Oh, Maya also went to her first junior high dance last Friday . . . Her peoples at school had been creating a huge dramatic dust up about this for the last three weeks. Maya had been asked to the dance by two different boys to whom she told, "Ah, I'll just see you there" which made them pouty and caused them to say mean things that have swirled around in the circle since. Maya's like, Jeez boys are lame. The dance started at 4:30 and I wasn't able to see her get ready with her three friends, but we thoroughly went over outfits and etiquette the night before. When I picked her and her soon-to-be-BFF Pam up from the dance, I got the low down. First off, the two other girls that they got ready with apparently put on so much make up, they looked like baby clowns. One girl said, "I've never looked prettier" and that broke my heart into many pieces. With every detail of the night, I'd interject reinforcements to their own behavior. Call it Trying Way Too Hard, but it seemed necessary. "I'm proud that you guys didn't feel a need to wear make up." (P.S. Maya's not allowed, but still) "You guys look great." "You guys are smart and beautiful." Then they got to the part where some seventh and eighth grade girls came equipped with Stripper 201 moves. Maya said, “One girl danced like this:” And she squatted, knees in opposite directions and then got back up, her ass leading the way; a hand felt the ass on the way up. I blinked and swallowed hard. I said, "Whoa." They said, "IKNOW!" in an oh-my-god tone. "Ok, so you know that's inappropriate right?" "YES!" "And sometimes girls dance like that to get attention, but sometimes it's the worst kind of attention." I feel like I've given this speech to one of my own friends only a few years ago. It's disheartening to give it to two wide-eyed, makeupless eleven year olds that just wanted to do the Sprinkler and other goofy dance moves. There was also freaking at the dance, which is good old fashioned fast grinding. I wasn't doing that until 17, but I was also paying rent at 17. I said, "How do you feel when you see girls or people dancing like that?" They said that they felt uncomfortable. We walked to the Italian Icee spot and then we walked Pam home. They talked about more drama in their circle --it never ends! --and how the dance was disappointing. I felt disappointed too. When we got to Pam's house, I noticed the living room was decorated completely in Tibetan Buddhist stuff; a tanka on the wall, gorgeous photos of the Dalai Lama and other monks lining everything-- which is KINDA ODD, don't you think? It turns out that Pam's mother, who is Tibetan, and her American father, a photographer of the Buddhist theme, are, in fact, practicing Buddhists. Oh, and they still know my mother's long-time live-in boyfriend from a million years ago, who is also Tibetan. "It's a small community," she said. They also knew the Rimpoche that gave my La Rim teachings when I was fifteen. It's a small everything as far as I'm concerned.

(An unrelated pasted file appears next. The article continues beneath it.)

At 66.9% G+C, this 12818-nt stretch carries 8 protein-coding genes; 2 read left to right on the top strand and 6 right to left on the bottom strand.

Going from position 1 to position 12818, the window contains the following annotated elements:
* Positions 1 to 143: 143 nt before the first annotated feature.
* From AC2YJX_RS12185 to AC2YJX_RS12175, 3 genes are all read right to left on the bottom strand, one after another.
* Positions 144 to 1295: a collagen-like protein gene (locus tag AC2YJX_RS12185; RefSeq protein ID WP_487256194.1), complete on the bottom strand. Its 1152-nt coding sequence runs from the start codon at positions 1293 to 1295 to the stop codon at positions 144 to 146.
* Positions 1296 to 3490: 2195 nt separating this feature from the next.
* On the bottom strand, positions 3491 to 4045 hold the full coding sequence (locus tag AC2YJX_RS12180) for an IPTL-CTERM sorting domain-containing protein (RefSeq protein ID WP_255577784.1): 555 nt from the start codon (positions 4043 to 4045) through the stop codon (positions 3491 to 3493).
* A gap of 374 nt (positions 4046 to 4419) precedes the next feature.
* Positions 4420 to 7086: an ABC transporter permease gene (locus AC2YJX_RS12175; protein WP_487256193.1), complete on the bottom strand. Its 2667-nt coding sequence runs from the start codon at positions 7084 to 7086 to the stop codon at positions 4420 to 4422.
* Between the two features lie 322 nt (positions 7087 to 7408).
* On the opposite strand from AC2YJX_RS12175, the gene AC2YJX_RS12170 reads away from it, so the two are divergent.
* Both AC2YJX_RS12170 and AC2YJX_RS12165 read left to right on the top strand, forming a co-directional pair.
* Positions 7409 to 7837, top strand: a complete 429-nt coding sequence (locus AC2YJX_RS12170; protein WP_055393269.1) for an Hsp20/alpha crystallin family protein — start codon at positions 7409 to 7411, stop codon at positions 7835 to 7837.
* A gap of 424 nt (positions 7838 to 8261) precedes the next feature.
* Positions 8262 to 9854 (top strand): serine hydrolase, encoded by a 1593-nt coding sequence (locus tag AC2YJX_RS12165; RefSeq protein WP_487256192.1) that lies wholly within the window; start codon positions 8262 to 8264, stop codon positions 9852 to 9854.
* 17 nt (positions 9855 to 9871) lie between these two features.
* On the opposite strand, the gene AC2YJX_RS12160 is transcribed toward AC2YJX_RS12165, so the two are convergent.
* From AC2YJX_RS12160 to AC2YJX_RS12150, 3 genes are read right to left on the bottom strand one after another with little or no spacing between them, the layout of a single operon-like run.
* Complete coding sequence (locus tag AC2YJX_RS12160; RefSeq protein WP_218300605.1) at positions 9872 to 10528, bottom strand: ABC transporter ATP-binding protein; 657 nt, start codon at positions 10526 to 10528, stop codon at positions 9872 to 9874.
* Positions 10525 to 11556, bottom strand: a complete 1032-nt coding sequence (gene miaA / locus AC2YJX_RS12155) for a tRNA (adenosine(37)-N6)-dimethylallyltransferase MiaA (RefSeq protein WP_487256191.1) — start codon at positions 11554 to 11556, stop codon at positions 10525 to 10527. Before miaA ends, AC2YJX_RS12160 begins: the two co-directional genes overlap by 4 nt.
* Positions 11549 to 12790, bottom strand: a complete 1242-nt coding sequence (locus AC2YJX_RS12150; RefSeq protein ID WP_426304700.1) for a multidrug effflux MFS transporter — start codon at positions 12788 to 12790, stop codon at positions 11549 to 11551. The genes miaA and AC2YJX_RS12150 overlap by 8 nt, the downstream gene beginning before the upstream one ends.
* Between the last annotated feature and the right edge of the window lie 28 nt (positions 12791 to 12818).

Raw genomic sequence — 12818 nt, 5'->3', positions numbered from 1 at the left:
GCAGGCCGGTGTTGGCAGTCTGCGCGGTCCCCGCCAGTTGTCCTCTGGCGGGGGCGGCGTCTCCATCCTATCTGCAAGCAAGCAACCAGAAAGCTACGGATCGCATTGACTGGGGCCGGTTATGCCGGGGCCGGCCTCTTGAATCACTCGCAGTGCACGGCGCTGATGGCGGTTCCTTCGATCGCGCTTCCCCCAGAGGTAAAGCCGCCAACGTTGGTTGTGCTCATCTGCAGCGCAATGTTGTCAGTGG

We leave for Hawaii on Wednesday. The planning is stressin' me because the girls aren't coming with us and I want to make sure I remember everything. Also Grandma Carmen doesn't drive so making arrangements has been a wee bit taxing. But I Am Grateful that G-ma Carmen IS coming because in the ten years that I've known Husband, these four days in Hawaii will be the longest we've vacationed alone together. I Am Grateful for Hawaii in advance.